Of course the "love for wisdom" is structuring minds today in ways that are institutionally specific, if one is an academic. An analytic philosopher might not be nourished by a work of continental philosophy because the mind has not been paved in certain ways. The conditions of felicity of "making sense" is a highly individually and institutionally structured good. Philosophy to one is not philosophy to another, as harsh realities as that effects. Understanding another well is not something we come endowed with but something to be achieved. This forum is such a curious example of that. I feel very clearly here that different styles of speaking and different theoretical hinterlands and commitments are at work. This is not necessarily a bad thing, unless it legitimates quick judgements of sense vs. nonsense. Philosophy might be an extraordinary goal of opening oneself to perpetually making better sense than before.
 
  • #30
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A way of thinking might more properly be called a philosophical paradigm. In a paradigm not only collectively accepted facts (insofar there are facts in philosophy) are present, but more generally as I mentioned a usage of language. In a usage of language some terms make sense in a certain way, and other terms relate to them logically in such-and-such a way which might very well be nonsense and nonsensical argumentation in other paradigms. A paradigm is more or less defined by the usage of language it contains.
So, philosophy is merely a composite of various paradigms? If so, then would you call philosophy an 'evolution' of paradigms?
 
  • #31
A way of thinking might more properly be called a philosophical paradigm. In a paradigm not only collectively accepted facts (insofar there are facts in philosophy) are present, but more generally as I mentioned a usage of language. In a usage of language some terms make sense in a certain way, and other terms relate to them logically in such-and-such a way which might very well be nonsense and nonsensical argumentation in other paradigms. A paradigm is more or less defined by the usage of language it contains.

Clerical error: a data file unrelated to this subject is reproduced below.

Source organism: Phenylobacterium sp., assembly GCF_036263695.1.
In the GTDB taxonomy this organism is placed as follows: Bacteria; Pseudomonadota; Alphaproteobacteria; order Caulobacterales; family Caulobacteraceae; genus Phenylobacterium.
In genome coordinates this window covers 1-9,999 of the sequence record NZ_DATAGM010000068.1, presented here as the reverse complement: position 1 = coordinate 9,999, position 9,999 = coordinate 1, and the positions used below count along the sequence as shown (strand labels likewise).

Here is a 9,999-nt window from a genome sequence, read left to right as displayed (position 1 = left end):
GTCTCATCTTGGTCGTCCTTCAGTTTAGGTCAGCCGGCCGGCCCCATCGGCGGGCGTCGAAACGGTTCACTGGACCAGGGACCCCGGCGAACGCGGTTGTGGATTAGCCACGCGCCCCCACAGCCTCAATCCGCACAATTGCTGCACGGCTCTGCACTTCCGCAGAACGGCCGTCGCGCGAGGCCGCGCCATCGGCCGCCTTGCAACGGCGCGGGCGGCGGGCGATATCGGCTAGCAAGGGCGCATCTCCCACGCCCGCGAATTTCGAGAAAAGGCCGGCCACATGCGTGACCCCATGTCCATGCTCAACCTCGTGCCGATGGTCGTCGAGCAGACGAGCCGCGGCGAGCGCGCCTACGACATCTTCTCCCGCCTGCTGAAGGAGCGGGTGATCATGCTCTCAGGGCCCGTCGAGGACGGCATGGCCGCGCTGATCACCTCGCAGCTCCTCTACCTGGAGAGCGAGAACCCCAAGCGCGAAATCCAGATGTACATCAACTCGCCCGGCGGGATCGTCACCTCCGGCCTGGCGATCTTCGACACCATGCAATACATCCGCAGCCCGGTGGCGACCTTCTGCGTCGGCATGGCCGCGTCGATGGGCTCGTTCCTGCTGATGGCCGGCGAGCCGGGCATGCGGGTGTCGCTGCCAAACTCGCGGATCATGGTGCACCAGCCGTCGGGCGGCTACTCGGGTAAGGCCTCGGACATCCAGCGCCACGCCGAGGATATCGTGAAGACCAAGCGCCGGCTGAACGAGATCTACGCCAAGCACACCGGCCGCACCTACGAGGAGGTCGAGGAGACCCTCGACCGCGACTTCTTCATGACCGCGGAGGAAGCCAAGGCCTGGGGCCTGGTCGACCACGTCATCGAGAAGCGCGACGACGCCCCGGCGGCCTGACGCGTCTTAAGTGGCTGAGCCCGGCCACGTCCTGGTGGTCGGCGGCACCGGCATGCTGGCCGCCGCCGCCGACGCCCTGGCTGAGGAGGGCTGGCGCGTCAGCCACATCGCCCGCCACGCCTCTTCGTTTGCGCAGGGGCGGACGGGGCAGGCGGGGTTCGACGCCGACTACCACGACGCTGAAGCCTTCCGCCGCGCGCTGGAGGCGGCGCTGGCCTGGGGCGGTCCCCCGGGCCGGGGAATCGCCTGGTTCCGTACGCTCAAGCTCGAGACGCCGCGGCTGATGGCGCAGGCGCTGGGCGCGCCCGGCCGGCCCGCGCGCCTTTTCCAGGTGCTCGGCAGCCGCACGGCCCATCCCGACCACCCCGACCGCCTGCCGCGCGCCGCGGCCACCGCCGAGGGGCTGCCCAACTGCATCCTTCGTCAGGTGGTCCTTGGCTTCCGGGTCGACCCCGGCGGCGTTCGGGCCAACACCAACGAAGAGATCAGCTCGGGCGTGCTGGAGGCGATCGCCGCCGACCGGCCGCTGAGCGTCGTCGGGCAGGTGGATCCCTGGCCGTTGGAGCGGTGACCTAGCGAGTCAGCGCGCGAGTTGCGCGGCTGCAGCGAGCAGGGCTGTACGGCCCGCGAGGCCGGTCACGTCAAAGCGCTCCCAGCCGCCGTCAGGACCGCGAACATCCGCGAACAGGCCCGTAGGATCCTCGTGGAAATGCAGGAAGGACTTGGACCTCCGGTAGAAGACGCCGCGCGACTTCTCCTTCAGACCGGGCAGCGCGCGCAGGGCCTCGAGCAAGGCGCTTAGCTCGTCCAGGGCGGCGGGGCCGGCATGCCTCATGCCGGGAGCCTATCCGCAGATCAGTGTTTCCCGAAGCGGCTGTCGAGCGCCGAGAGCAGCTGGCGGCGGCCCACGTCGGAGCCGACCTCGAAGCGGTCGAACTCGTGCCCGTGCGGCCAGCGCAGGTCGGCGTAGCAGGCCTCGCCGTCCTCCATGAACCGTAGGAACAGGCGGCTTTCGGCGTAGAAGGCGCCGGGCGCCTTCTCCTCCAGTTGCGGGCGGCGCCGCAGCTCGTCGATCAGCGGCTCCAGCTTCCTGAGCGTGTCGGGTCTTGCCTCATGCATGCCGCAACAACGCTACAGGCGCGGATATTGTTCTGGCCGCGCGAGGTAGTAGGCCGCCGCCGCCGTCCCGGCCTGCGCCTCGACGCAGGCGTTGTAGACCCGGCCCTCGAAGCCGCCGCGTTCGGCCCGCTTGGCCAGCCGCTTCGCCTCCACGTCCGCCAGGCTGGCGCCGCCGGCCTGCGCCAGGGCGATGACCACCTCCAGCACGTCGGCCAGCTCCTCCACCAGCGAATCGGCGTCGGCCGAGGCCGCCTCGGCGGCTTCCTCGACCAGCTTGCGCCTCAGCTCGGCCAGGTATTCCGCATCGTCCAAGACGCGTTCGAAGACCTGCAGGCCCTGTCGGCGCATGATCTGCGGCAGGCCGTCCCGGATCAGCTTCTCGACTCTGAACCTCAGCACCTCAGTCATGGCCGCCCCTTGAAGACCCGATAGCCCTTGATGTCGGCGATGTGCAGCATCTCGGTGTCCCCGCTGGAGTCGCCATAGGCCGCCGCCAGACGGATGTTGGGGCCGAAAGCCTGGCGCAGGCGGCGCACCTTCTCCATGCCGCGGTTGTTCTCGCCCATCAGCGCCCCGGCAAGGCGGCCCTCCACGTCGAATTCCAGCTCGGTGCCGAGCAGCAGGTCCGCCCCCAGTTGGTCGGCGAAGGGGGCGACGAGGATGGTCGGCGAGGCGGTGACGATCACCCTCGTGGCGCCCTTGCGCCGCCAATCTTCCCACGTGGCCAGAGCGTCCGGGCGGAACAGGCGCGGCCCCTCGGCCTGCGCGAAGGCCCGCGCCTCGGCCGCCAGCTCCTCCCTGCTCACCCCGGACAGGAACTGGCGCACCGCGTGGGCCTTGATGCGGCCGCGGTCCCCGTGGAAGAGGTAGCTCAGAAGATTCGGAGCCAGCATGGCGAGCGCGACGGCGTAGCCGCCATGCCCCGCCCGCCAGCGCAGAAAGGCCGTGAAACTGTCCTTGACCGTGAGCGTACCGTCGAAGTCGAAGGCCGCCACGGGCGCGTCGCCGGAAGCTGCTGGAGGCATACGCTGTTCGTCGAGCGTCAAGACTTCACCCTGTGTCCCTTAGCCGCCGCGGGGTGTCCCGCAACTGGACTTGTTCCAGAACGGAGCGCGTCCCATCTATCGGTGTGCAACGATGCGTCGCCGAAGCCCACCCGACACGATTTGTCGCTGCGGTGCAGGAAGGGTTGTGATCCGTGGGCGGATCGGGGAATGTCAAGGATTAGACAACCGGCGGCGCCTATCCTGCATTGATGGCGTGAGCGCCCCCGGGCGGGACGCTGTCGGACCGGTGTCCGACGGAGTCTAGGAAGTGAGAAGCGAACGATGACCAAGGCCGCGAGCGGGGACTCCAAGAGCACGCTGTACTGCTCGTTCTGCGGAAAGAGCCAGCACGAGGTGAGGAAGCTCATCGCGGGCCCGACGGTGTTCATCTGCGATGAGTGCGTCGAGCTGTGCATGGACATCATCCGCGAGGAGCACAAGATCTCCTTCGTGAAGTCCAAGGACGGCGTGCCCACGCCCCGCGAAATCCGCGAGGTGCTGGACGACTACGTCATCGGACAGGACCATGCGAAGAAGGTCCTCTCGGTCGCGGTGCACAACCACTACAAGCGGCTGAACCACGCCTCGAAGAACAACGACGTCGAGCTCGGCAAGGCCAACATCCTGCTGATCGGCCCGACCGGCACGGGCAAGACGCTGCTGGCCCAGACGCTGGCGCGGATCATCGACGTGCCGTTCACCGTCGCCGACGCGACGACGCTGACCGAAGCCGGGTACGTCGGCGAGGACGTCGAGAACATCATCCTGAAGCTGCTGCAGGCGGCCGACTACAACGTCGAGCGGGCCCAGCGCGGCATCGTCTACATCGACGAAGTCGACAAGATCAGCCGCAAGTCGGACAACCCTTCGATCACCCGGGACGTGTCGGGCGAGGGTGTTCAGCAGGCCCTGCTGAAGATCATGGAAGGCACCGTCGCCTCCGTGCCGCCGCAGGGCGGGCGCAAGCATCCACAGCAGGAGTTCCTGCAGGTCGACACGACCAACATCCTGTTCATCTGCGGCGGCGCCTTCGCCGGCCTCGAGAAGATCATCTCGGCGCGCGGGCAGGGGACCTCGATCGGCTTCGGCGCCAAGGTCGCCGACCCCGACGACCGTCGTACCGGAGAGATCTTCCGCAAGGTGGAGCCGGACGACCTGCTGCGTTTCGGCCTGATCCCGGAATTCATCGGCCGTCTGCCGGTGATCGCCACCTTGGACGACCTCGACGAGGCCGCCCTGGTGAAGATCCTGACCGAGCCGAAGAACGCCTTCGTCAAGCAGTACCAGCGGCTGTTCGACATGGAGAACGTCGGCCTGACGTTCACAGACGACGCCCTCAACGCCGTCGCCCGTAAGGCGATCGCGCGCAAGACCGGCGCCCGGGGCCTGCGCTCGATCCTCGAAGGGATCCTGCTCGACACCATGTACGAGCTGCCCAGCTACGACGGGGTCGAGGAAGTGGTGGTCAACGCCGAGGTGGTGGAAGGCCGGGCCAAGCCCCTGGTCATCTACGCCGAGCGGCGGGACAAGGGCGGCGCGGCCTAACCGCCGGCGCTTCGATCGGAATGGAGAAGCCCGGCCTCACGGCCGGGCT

That's interesting! Is there a paradigm collectively accepted by all(or most) philosophers for thinking about certain problems? I've always thought that philosophers never agreed to anything. You say there are collectively accepted facts in philosophy. It'd really like to know these so, if you have a link that describes these facts, please share!
 
  • #32
disregardthat
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So, philosophy is merely a composite of various paradigms? If so, then would you call philosophy an 'evolution' of paradigms?
Some probably would, but I don't. I said that philosophy in its prime is essentially criticism of certain kinds of usage of language, which is perhaps what you meant by 'evolution' of paradigms.

Constantinos: A philosophical disagreement does not always consist in a disagreement of paradigms however. Furthermore, "facts" is not a proper description of what philosophers may agree upon. Rather, the agreement consists of the proper usage of terms, and how they relate to eachother.
 
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  • #33
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I'm interested on what basis can philosophers criticize paradigms. I mean, that in itself requires another kind of 'paradigm'. It all seems so circular.
 
  • #34
Pythagorean
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who cares about philosophers? this sub-forum is about philosophy, which permeates all disciplines.

Most philosophy is an attempt to sort the amalgamate of assumptions that we develop through experiencing a skewed sample space (constrained spatially by the limited reach of our perceptive fields and temporally by the number of summers we've experienced). We tend to use our imagination to predict future outcomes.